This politicisation of ex-servicemen troubled the state, for the war had changed the nature of the country. Once, the British army had existed to the side of society, with very little interaction between soldier and civilian, but the mass mobilisation of 1914 and the advent of conscription in 1916 had brought the military into virtually every family in the country. Soldiers were now seen as being of, and for, the people, not simply the servants of the establishment.
Nor could the police entirely be relied upon. In August 1918, the Metropolitan Police had gone on strike and, although they had since been bought off, the memory was too recent to be discounted. ‘Britain was closer to Bolshevism that day than at any other time,’ as the then prime minister, David Lloyd George, was later to recall.
In the years immediately after the war, there was an understandable fear of the anger being articulated by the ex-servicemen, men who had only recently trained in the use of firearms. Indeed, many of the veterans still possessed weapons, for the demobilisation process had been far from tidy. One answer to the concern was the 1920 Firearms Act, which removed the old legal freedom to bear arms (as enshrined in the 1688 Bill of Rights), but still the fear remained; not least because there were some bad examples that might lead the men astray. The Bolshevik Revolution of 1917 was very fresh in the mind, while the Irish War of Independence culminated in 1921 with a treaty that saw the breakup of the United Kingdom itself.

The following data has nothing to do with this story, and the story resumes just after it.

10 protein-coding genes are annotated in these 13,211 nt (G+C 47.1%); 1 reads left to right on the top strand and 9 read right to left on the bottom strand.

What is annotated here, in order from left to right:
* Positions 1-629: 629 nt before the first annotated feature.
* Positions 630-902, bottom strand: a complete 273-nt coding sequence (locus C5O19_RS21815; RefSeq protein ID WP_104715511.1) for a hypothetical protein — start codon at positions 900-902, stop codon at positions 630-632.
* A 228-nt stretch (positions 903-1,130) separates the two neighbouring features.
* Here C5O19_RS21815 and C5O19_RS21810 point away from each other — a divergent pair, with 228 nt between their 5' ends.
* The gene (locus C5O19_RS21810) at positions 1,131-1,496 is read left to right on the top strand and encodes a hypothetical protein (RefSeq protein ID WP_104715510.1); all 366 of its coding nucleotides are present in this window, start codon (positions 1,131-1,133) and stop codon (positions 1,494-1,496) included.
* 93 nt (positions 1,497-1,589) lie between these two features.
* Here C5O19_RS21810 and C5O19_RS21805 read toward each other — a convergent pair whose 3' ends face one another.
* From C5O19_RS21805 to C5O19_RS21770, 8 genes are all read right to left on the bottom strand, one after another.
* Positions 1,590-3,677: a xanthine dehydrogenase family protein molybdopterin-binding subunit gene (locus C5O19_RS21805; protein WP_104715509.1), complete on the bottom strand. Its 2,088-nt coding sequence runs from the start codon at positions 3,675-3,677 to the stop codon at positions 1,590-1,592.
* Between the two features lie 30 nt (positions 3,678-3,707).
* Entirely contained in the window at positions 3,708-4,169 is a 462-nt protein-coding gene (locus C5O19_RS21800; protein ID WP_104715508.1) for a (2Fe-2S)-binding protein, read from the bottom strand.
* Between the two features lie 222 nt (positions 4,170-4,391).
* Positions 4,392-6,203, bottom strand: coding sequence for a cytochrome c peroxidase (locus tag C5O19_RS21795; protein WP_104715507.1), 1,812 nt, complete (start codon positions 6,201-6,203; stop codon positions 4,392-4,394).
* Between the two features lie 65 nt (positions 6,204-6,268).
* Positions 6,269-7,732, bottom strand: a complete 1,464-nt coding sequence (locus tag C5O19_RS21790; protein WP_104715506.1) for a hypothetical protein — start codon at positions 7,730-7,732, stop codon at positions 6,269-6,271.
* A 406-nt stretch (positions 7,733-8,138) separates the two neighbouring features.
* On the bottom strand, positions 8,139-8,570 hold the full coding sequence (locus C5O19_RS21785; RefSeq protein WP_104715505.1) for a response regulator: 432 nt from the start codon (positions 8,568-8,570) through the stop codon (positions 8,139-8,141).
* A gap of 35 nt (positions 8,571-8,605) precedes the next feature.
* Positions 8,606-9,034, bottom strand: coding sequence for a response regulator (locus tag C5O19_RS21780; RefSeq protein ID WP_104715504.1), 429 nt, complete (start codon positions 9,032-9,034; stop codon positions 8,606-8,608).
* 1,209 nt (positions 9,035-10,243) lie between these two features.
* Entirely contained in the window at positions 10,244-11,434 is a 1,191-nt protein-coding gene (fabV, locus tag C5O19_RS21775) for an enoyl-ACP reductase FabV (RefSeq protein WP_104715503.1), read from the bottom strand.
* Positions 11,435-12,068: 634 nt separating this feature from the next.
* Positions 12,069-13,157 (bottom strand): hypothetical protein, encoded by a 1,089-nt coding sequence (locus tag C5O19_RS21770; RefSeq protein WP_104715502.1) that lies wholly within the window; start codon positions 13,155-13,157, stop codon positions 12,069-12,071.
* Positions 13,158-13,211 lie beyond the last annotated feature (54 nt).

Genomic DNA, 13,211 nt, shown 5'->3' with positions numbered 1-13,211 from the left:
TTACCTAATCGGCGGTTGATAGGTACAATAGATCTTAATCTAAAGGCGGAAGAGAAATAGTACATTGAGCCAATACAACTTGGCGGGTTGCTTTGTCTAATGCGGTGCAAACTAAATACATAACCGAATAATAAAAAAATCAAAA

In 1919 Winston Churchill claimed that there were groups in the country who wanted ‘to provoke an outbreak in the form of a mutiny or general strike, or preferably both together, in the hope that a general smash and overthrow of society may result’. These people, he said, sought to forge links between soldiers, ex-servicemen and workers, ‘to weld them altogether, to rouse them altogether, to make a general overthrow on the Russian model’. The group the war secretary was thinking of was almost certainly the National Union of Ex-Service Men, commonly known as the NUX.